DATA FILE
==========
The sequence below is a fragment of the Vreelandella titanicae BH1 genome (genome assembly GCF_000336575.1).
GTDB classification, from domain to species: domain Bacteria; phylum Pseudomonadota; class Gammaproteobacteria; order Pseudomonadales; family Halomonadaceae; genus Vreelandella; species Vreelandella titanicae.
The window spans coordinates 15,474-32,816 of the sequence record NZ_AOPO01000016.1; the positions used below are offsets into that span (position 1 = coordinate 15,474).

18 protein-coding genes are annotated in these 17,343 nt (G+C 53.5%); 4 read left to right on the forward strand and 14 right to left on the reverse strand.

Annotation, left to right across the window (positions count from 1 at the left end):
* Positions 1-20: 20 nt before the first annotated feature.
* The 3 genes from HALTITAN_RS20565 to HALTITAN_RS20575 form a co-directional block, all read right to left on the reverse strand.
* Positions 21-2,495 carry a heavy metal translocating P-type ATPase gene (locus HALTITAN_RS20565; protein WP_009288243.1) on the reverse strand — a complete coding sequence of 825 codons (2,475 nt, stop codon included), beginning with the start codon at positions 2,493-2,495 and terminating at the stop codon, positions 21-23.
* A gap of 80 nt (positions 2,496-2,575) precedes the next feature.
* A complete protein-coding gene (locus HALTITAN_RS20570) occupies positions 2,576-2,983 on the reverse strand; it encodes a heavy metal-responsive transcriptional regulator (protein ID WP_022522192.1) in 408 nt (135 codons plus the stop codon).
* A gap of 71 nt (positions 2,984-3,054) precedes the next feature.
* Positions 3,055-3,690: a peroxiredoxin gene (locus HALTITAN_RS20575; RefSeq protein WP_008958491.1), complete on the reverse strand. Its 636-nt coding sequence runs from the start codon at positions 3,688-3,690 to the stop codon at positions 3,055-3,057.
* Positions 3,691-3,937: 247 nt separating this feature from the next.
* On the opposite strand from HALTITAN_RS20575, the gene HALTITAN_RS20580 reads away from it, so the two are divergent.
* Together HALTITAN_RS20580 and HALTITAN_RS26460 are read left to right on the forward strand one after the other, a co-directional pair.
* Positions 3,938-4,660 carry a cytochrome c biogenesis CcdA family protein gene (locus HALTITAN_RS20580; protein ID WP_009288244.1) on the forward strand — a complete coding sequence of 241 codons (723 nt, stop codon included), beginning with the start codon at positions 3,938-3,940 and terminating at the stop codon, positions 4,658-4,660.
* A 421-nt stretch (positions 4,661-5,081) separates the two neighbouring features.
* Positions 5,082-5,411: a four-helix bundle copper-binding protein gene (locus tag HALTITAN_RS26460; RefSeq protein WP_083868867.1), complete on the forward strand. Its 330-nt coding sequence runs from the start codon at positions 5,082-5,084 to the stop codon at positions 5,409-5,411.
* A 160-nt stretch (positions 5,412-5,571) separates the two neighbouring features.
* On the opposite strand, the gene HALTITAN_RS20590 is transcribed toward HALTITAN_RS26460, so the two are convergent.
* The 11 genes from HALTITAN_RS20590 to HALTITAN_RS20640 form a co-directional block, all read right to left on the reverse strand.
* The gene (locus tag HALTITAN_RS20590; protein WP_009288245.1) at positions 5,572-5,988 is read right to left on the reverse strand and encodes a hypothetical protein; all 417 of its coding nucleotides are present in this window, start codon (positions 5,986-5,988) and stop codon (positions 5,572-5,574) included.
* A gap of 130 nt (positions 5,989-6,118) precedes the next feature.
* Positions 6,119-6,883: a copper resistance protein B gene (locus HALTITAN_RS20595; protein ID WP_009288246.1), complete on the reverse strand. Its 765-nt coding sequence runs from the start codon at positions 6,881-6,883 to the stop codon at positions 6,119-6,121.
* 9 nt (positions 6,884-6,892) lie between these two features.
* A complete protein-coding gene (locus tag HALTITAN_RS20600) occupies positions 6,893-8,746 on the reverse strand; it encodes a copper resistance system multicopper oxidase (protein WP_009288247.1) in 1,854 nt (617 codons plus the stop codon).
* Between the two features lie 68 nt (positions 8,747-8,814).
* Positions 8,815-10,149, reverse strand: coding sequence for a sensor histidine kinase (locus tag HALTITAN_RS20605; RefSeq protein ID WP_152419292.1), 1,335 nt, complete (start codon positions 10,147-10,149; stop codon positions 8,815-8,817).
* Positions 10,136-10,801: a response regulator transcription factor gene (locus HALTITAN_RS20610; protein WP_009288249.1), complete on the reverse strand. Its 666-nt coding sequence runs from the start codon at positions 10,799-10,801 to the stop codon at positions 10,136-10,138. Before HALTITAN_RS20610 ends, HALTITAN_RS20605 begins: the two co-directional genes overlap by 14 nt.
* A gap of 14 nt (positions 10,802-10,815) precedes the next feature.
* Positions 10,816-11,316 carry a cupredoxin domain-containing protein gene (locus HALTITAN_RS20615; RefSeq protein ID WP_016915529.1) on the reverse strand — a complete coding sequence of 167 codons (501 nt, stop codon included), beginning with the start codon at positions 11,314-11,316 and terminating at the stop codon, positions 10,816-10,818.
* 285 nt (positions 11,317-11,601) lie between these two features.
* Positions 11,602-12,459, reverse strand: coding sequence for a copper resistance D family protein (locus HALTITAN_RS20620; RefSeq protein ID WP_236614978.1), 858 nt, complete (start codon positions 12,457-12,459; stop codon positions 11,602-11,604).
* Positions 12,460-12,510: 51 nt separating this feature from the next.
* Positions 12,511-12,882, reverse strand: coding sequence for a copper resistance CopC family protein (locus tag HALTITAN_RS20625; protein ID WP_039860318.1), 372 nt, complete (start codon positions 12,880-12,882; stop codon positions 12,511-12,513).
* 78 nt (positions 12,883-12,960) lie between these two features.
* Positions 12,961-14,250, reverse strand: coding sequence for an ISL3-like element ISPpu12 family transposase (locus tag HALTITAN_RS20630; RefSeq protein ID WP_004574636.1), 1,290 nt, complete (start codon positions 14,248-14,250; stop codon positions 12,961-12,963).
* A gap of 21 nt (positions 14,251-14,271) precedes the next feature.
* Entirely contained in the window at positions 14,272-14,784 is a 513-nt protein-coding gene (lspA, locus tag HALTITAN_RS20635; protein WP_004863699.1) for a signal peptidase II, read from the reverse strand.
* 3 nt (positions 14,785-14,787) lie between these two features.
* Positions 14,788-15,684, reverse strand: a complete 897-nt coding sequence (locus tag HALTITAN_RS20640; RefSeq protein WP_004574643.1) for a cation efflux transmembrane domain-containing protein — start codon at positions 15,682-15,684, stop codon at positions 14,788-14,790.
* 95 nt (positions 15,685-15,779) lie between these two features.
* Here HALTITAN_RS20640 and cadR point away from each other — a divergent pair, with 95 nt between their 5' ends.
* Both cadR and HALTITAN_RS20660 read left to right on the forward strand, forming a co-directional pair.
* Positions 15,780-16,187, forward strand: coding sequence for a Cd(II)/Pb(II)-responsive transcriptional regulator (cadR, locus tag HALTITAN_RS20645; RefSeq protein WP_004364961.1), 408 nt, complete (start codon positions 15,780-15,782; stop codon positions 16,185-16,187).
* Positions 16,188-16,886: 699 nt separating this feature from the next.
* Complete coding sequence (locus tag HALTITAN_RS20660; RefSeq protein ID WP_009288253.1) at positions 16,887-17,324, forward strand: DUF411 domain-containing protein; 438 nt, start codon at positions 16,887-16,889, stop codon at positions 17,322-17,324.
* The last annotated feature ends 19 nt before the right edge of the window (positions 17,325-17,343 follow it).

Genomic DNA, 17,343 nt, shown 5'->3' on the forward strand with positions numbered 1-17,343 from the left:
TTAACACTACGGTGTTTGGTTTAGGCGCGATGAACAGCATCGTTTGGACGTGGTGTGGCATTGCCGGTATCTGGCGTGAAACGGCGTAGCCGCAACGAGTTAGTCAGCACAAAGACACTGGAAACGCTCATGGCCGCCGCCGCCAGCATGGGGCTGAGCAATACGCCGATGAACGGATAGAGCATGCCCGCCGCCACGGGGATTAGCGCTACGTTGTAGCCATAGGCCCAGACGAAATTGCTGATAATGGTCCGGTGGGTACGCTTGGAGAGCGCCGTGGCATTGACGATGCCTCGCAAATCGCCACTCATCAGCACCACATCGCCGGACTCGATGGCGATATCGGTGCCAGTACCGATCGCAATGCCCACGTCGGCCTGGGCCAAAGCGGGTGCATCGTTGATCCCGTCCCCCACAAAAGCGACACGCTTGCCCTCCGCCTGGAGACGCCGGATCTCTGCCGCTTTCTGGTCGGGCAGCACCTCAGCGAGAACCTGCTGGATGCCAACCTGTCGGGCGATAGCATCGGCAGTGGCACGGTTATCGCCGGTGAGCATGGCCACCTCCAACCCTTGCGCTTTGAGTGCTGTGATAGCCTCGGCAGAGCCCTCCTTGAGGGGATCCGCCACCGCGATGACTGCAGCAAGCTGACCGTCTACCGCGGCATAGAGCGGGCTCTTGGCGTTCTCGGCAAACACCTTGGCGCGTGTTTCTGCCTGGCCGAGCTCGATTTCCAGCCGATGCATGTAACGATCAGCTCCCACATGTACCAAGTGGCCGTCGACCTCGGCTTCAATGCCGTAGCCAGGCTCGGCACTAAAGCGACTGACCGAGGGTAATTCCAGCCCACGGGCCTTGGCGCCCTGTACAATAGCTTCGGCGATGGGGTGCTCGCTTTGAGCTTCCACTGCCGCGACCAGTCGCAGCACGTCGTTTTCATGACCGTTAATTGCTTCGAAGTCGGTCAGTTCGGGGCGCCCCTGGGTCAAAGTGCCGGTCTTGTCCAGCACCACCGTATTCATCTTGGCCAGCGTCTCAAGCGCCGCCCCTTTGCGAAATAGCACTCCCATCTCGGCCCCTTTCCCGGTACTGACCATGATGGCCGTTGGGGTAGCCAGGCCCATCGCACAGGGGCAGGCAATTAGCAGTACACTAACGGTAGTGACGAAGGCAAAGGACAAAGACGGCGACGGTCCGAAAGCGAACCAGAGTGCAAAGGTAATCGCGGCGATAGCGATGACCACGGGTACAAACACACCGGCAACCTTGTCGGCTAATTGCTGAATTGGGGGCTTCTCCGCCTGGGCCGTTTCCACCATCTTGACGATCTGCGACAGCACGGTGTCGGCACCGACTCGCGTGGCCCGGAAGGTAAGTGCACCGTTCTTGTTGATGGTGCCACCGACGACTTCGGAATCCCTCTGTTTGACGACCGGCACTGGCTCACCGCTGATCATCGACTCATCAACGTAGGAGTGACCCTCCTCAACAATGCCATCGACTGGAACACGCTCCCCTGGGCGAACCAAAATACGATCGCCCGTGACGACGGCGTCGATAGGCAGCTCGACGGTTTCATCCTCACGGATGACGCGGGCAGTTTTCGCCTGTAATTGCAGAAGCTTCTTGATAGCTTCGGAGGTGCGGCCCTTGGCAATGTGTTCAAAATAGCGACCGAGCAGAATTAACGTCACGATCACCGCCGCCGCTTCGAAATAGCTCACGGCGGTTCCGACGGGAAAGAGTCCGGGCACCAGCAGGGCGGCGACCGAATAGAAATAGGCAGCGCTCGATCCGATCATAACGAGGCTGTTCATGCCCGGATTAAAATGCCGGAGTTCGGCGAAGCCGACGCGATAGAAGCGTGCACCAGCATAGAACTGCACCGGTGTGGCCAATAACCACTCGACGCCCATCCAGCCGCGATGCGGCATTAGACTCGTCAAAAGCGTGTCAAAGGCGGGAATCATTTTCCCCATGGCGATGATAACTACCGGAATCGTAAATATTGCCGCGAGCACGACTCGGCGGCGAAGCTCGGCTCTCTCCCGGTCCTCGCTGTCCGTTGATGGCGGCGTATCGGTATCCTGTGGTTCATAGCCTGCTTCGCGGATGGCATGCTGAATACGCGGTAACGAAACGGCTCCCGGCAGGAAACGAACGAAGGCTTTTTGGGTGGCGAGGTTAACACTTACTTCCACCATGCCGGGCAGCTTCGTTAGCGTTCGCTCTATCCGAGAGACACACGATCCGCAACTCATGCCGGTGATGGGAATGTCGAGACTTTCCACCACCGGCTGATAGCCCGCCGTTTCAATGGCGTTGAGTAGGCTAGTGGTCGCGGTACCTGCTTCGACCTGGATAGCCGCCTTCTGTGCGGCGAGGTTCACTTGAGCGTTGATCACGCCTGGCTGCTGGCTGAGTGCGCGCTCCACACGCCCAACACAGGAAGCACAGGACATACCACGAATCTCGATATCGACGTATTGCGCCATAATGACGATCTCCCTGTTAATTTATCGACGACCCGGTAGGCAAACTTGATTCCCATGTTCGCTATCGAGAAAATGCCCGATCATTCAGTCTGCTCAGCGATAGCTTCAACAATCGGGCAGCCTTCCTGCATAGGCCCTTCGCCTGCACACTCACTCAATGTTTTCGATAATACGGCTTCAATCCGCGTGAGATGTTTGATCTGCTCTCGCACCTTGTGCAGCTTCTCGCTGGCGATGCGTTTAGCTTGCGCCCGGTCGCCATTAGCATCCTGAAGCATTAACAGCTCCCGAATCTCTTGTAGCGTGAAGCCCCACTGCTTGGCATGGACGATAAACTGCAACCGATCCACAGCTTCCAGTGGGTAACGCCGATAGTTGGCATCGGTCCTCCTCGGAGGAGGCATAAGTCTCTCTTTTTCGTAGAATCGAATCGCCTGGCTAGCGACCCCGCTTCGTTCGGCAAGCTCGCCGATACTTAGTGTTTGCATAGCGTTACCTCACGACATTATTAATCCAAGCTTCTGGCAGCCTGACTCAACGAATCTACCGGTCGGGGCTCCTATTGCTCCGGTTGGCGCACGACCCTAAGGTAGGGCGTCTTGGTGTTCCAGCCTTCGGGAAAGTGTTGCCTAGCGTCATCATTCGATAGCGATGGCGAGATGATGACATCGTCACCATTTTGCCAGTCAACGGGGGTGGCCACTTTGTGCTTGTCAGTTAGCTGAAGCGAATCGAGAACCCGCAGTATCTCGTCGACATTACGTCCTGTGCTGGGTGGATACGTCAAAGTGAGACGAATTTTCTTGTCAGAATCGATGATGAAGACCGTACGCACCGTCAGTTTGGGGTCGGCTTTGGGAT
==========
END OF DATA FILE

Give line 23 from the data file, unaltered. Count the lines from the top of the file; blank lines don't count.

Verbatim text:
* A gap of 130 nt (positions 5,989-6,118) precedes the next feature.